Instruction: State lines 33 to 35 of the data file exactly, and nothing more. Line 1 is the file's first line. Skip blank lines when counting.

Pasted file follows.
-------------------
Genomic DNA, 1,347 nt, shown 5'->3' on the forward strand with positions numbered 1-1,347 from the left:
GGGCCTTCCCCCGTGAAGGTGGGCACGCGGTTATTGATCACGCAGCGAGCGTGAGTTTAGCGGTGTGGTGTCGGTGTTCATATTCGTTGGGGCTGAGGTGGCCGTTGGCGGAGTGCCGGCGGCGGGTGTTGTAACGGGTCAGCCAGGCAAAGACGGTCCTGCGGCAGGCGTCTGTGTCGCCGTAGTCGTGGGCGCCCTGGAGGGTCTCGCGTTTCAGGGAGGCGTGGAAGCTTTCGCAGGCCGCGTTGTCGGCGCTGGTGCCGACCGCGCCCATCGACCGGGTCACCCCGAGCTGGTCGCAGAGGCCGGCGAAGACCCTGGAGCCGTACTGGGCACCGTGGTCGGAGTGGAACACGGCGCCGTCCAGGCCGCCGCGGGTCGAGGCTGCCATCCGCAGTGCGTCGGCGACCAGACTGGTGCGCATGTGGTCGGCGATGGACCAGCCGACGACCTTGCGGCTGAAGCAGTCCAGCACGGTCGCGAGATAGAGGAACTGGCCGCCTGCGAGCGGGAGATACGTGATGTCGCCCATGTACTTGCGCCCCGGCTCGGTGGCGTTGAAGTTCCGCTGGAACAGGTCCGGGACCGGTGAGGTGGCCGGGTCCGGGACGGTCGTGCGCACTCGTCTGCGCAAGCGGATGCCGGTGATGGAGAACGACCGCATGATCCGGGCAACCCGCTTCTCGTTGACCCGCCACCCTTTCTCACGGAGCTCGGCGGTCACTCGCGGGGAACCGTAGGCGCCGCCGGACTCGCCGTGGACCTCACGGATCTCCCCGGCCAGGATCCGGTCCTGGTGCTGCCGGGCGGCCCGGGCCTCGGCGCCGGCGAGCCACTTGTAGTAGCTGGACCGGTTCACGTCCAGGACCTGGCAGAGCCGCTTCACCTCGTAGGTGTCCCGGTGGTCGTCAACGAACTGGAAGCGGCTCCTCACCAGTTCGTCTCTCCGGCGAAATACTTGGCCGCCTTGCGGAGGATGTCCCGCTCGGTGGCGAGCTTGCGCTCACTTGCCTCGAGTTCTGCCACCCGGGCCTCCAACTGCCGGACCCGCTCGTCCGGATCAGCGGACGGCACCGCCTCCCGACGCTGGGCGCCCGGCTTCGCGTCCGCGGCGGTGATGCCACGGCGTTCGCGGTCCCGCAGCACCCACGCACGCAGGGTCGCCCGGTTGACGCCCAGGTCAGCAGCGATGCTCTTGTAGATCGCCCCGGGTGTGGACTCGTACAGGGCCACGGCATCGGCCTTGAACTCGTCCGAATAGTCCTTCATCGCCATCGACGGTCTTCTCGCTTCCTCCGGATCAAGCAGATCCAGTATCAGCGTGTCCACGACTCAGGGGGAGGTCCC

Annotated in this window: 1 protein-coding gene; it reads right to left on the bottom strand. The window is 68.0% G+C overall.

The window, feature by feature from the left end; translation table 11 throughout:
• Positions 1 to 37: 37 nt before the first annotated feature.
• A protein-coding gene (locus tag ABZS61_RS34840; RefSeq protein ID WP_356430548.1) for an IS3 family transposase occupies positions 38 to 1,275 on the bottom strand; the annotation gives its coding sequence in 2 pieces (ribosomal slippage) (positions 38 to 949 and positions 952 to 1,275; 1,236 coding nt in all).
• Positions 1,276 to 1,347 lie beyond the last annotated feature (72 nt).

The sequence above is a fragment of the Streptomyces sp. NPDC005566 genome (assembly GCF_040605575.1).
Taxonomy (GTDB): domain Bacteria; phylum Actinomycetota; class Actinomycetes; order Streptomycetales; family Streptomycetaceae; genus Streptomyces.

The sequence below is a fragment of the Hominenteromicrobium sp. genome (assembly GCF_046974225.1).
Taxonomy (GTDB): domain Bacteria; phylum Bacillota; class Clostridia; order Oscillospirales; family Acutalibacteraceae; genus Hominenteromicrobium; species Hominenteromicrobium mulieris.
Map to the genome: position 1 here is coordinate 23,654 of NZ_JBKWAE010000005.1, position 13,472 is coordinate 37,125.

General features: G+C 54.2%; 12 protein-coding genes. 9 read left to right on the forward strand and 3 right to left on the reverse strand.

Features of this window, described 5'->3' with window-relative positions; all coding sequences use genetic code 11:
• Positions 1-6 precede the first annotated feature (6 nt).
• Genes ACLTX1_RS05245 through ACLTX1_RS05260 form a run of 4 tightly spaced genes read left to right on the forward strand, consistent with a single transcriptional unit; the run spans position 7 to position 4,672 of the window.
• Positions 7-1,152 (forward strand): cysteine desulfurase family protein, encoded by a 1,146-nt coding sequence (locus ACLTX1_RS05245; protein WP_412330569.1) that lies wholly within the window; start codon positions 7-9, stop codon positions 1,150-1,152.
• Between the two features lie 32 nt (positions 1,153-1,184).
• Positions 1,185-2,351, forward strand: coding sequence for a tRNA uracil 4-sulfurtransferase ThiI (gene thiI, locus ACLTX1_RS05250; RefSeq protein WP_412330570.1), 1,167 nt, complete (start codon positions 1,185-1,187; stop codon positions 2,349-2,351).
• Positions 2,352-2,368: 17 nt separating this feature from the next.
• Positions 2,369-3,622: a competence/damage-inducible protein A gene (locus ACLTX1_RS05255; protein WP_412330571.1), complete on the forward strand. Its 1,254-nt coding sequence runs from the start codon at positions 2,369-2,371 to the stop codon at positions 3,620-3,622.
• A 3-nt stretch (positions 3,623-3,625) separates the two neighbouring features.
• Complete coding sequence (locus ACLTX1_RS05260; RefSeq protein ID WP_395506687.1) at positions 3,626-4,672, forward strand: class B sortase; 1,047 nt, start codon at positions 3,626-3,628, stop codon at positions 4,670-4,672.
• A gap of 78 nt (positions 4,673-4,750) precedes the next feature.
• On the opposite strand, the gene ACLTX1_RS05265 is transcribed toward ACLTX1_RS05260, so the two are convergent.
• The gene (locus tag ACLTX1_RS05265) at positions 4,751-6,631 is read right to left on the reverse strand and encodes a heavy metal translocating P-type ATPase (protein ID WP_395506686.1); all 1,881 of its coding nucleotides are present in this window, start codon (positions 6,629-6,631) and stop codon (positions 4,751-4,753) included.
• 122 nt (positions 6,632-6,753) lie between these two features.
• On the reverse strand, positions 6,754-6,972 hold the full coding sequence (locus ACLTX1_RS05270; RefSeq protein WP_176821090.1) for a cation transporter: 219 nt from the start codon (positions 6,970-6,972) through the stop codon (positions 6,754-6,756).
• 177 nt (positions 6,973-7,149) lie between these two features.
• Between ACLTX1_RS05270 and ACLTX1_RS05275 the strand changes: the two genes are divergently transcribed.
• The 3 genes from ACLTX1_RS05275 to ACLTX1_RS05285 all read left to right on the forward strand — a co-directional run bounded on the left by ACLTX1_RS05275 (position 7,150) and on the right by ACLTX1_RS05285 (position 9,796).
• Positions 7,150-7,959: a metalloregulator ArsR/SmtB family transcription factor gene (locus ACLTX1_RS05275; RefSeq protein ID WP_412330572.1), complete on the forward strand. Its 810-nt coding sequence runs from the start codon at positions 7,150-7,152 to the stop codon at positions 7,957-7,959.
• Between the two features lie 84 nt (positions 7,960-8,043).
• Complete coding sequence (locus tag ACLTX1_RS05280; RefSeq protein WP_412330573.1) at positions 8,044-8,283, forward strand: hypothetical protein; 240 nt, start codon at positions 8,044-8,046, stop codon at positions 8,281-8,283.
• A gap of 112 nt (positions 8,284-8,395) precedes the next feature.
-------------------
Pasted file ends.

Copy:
• Between the two features lie 84 nt (positions 7,960-8,043).
• Complete coding sequence (locus tag ACLTX1_RS05280; RefSeq protein WP_412330573.1) at positions 8,044-8,283, forward strand: hypothetical protein; 240 nt, start codon at positions 8,044-8,046, stop codon at positions 8,281-8,283.
• A gap of 112 nt (positions 8,284-8,395) precedes the next feature.